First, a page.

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Ed Moran: When it comes to Flyers, judge Holmgren's 'body of work'

EVERY COACH has a few sayings he latches on to. One of John Stevens' favorites this year is "body of work." The first few times I heard him say it I thought, "Yeah, right. But . . . "

EVERY COACH has a few sayings he latches on to. One of John Stevens' favorites this year is "body of work." The first few times I heard him say it I thought, "Yeah, right. But . . . "

Since he first used it, I think in October during the Flyers' 0-3-3 start, I've tried to look at the Flyers, and Philly sports in general, the same way.

And what I've concluded is that the fans and the media, me included, live and judge in-the-moment. We make a big deal out of a bad game, out of a player's scoring slump, the rotation of the goalies, and conversely a good game or a stellar performance in net.

You saw it with the Eagles. When they started losing and Donovan McNabb was benched, it was time for both him and Andy Reid to go - trade one, fire the other. Then they started winning again and it all changed.

You saw it again this past week with the NHL trade deadline, Danny Briere's return to the lineup, and the team's flat response Thursday night against Calgary.

It seemed like the world had caved in on the Flyers and on general manager Paul Holmgren's decisions, both those he made to clear salary cap space to get Briere back in, then the ones he made because of the inability to make any moves for that same reason.

When Briere left that game in the second period, the e-mails started right away. "I called that one," read one of my favorites. "Holmgren has to be called on this by the media," read another.

No doubt, it would have been a huge blow to the team after losing both Glen Metropolit and Ossi Vaananen and sending Scottie Upshall to Phoenix all for salary-cap flexibility, only to see Briere go out for the season the very next day.

All week, fans have been telling me I'm soft on Holmgren because I didn't write that he had messed up.

Well, the reason I didn't - and won't - is I don't think he has and I don't think the Flyers are in trouble. In fact, I think the opposite.

"Body of work."

Look how far the Flyers have come since hitting the bottom rung of the NHL ladder two seasons ago. Holmgren rebuilt the team through a series of carefully planned and executed moves. He may have overspent on the free agents he brought in, particularly Briere, but the majority of the fans, the organization, the media, wanted change and big-name players, and he got them.

He plugged them in while holding on to the core of the young, drafted players the team had been collecting and developing and they went to the conference final last year.

Manager of the year, said everyone.

They are better again this season, through experience and continued development. And if not for the Flyers' crappy luck with injuries at the start of the season and the moves Holmgren was forced to make then, the trade deadline actions might have been different.

But his hands were tied. He could have made a move, he could have dismantled his team for Jay Bouwmeester. The Panthers wanted two top-nine forwards, a top-four defenseman and prospect James van Riemsdyk.

That's a joke.

Other teams in the conference got better, including Pittsburgh, Boston and New Jersey. The Calgary Flames got way better and came in the next night and creamed the Flyers, 5-1.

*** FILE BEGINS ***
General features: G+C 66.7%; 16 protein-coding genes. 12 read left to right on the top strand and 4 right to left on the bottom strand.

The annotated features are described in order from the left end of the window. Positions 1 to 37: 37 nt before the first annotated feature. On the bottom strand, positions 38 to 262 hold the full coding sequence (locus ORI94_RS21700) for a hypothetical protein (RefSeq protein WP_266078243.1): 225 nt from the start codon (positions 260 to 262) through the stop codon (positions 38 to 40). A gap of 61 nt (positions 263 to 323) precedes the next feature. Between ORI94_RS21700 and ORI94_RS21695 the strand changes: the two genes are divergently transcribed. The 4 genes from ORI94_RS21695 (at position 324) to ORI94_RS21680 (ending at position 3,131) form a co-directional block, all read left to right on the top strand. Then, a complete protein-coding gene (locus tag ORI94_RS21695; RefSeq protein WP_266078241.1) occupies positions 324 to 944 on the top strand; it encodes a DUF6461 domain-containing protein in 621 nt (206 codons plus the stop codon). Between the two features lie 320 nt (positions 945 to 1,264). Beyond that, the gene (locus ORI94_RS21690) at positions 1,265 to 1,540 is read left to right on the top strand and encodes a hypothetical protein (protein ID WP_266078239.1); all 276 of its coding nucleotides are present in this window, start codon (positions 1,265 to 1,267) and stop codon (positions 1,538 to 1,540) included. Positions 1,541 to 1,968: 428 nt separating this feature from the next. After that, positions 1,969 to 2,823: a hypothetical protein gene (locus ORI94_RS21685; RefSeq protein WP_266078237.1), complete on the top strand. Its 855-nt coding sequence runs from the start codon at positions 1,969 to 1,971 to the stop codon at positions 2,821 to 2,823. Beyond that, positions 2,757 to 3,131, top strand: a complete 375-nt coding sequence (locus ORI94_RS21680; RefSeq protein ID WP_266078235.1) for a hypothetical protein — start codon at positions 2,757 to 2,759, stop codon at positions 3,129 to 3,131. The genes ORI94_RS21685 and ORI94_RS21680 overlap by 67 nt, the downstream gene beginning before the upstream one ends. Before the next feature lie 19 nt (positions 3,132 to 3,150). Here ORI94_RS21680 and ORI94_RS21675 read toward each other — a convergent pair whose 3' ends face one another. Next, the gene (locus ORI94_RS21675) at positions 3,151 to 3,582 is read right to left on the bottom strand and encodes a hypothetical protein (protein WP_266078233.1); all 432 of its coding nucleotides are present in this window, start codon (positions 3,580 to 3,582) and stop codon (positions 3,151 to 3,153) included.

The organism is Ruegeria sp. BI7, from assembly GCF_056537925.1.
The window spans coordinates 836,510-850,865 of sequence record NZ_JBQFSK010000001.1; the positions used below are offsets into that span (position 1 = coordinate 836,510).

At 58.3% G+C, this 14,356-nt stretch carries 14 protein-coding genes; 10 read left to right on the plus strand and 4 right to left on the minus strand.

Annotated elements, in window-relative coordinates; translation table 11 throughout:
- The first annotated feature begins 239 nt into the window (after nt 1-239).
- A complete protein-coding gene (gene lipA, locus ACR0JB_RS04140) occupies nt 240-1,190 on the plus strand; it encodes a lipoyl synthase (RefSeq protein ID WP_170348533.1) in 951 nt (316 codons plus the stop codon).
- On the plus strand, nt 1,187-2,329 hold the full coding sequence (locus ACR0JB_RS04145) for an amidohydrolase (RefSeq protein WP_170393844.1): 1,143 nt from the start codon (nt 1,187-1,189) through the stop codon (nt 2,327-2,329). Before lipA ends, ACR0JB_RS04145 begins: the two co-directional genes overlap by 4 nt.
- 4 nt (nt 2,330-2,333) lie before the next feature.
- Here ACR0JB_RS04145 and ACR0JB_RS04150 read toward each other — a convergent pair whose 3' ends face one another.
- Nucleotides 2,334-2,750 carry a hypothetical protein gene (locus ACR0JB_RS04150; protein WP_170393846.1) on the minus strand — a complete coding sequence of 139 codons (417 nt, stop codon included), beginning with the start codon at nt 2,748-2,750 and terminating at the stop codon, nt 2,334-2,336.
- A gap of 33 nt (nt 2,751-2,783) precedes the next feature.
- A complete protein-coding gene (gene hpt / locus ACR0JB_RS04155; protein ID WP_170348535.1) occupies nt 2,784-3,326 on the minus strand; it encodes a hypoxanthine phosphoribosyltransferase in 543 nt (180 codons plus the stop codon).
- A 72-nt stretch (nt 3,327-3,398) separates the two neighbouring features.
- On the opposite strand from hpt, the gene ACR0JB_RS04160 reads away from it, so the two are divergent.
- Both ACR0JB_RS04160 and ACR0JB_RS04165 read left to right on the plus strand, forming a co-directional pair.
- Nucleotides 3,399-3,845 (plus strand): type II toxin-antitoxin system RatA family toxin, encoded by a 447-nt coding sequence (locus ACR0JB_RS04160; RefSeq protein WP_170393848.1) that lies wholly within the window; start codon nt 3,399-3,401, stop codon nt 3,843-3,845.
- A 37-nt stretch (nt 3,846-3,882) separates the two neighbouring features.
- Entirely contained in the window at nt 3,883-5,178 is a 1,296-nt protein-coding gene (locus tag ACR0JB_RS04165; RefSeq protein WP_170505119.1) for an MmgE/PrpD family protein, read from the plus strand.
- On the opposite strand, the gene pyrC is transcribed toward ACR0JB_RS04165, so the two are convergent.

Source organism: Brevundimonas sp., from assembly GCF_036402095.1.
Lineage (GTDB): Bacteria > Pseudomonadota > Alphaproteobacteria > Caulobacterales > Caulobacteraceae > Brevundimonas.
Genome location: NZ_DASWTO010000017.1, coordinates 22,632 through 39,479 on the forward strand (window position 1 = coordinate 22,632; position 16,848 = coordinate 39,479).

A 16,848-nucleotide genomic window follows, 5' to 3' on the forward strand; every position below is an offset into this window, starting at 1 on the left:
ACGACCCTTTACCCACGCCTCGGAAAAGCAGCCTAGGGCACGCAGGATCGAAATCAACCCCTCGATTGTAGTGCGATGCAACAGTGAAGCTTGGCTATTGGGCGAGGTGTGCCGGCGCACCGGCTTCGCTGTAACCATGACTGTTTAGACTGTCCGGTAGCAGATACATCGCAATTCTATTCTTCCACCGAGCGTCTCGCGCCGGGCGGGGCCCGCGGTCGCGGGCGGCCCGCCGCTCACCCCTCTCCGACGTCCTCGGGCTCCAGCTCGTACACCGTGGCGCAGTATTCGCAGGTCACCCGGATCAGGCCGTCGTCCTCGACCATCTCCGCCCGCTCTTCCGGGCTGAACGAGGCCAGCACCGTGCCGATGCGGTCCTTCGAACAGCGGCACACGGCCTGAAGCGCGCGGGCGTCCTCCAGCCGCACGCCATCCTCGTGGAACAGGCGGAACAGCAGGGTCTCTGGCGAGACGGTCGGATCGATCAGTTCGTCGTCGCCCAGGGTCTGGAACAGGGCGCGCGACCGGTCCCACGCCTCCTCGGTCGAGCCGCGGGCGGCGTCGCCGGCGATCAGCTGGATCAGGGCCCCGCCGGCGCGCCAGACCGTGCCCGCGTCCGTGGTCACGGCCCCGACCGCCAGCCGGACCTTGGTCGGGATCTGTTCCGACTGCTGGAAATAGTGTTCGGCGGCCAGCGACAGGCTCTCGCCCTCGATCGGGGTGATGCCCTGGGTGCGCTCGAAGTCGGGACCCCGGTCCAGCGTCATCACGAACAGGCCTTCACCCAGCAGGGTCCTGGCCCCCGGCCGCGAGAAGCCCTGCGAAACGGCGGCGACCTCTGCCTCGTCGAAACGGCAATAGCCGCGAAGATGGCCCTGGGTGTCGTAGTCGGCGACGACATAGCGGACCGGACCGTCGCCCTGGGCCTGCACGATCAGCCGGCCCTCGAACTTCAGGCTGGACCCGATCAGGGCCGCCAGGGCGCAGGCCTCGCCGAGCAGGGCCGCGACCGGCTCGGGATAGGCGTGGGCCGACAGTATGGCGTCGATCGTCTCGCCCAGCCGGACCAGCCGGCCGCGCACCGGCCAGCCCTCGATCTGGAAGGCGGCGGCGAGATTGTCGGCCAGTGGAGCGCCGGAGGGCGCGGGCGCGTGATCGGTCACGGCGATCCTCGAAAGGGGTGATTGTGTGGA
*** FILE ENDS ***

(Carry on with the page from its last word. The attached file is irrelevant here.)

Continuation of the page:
"What a mess," wrote another fan.

Really?

The Flyers are currently fourth in the conference and holding home-ice advantage. With Joffrey Lupul's two-goal performance in Saturday night's 4-1 win over Nashville, the Flyers have six players with 20 or more goals; Jeff Carter has 36, Simon Gagne 26, Mike Richards 25. The goalies haven't been great or consistent, but neither have they been awful. There are better teams, teams with more points, better goalies, bigger, big-game players, better defensemen, but by how much?

The Flyers are 35-19-10. They will get to the playoffs, and they could get out of the East and to the Stanley Cup finals.

Anything can happen once you are in. It will be about matchups, about goalies getting hot or going cold, about teams committed to systems and competing every night, every shift, every puck battle.

Injuries will play a part, just like they do every year.

But remember, in the end it will come down to the "body of work," and that has, so far, been very good.

The Flyers and Holmgren have done enough to earn the right to have everyone, fans and media, watch and see what happens in the end before passing judgment.

Snap shots

Glad to see Mark Recchi go to Boston at the deadline. He has had a late career habit of getting traded from a bad situation to a good one and has done it again. Two games into his stint in Boston and he has a two-goal game and the Bruins snapped a three-game losing streak that started Tuesday night against the Flyers . . .

ESPN.com reported yesterday that former Flyer Rick Tocchet is going to get a contract extension and return as coach of the Tampa Bay Lightning next season . . .

A true Philadelphian, the last place that 20-year-old Eric Tangradi wanted to be traded to was to Pittsburgh. So when he learned that his rights had been traded, his first reaction was, "Oh, anyone but Pittsburgh," Tangradi told the Pittsburgh Post-Gazette last week. Tangradi was part of the deal to move Ryan Whitney to Anaheim for Chris Kunitz. He played for the Junior Flyers before moving to northeastern Pennsylvania for prep school hockey. "My family was born and raised in Philly," he said. "We were huge Philly sports fans. For me, it was mostly the Flyers just because I was so into hockey." *

Send e-mail to morane@phillynews.com

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